by Daniel Fink, MD, Chair, The Quiet Coalition
This report in the New York Times describes a new study in which detailed information at the census tract level was correlated with future economic and social attainment of children growing up in those neighborhoods. Neighborhoods that appeared similar on the surface had far different outcomes for the children living there.
I haven’t tracked down the whole report, but one wonders if the researchers included noise levels in their research. Noise has multiple adverse effects on humans exposed to it, including hearing loss, interference with concentration and learning, increased levels of stress hormones, and psychological problems like anxiety and depression.
Perhaps the census tract maps developed by the researchers can be superimposed on the noise map recently developed by the US Department of Transportation? Though I doubt the study’s researchers considered ambient neighborhood noise levels in their work, it would sure be interesting to see the map overlay and see what it might show.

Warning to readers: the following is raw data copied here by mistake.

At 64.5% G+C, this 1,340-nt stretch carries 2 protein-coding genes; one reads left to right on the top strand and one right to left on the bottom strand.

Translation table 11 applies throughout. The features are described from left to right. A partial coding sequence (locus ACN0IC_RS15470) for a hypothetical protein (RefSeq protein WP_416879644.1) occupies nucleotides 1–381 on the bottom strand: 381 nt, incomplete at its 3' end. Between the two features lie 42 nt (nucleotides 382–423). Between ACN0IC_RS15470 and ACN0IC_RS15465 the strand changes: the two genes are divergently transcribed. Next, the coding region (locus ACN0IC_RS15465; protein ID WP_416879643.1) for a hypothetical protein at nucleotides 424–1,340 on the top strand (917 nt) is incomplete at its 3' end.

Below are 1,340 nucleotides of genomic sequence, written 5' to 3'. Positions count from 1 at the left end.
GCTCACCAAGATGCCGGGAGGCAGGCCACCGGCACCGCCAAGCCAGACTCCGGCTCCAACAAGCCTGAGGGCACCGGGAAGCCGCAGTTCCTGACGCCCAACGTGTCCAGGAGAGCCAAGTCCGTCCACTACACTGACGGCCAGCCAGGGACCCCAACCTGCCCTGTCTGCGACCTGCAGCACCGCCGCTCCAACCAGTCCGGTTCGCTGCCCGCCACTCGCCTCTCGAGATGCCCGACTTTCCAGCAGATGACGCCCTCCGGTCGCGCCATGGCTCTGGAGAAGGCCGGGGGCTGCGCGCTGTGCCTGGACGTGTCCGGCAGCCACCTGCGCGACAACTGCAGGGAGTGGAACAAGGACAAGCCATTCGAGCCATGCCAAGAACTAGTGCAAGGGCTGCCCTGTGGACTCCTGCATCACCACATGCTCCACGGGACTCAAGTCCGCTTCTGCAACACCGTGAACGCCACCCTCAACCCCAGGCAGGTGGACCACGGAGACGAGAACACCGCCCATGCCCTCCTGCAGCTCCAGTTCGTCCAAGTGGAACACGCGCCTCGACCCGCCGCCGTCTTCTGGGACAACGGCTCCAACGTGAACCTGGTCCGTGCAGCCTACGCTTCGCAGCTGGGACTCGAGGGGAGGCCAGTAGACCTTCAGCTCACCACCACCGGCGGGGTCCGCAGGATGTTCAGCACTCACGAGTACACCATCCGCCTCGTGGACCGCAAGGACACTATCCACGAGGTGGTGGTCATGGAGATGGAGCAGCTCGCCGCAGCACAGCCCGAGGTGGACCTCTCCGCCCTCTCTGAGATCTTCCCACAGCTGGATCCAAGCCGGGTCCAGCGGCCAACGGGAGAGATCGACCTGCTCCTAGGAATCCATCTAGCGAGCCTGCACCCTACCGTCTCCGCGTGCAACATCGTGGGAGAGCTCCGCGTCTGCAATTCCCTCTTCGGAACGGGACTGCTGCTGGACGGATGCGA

Dr. Daniel Fink is a leading noise activist based in the Los Angeles area. He is the founding chair of The Quiet Coalition, an organization of science, health, and legal professionals concerned about the impacts of noise on health, environment, learning, productivity, and quality of life in America. Dr Fink also is the interim chair of Quiet Communities’ Health Advisory Council, and he served on the board of the American Tinnitus Association from 2015-2018.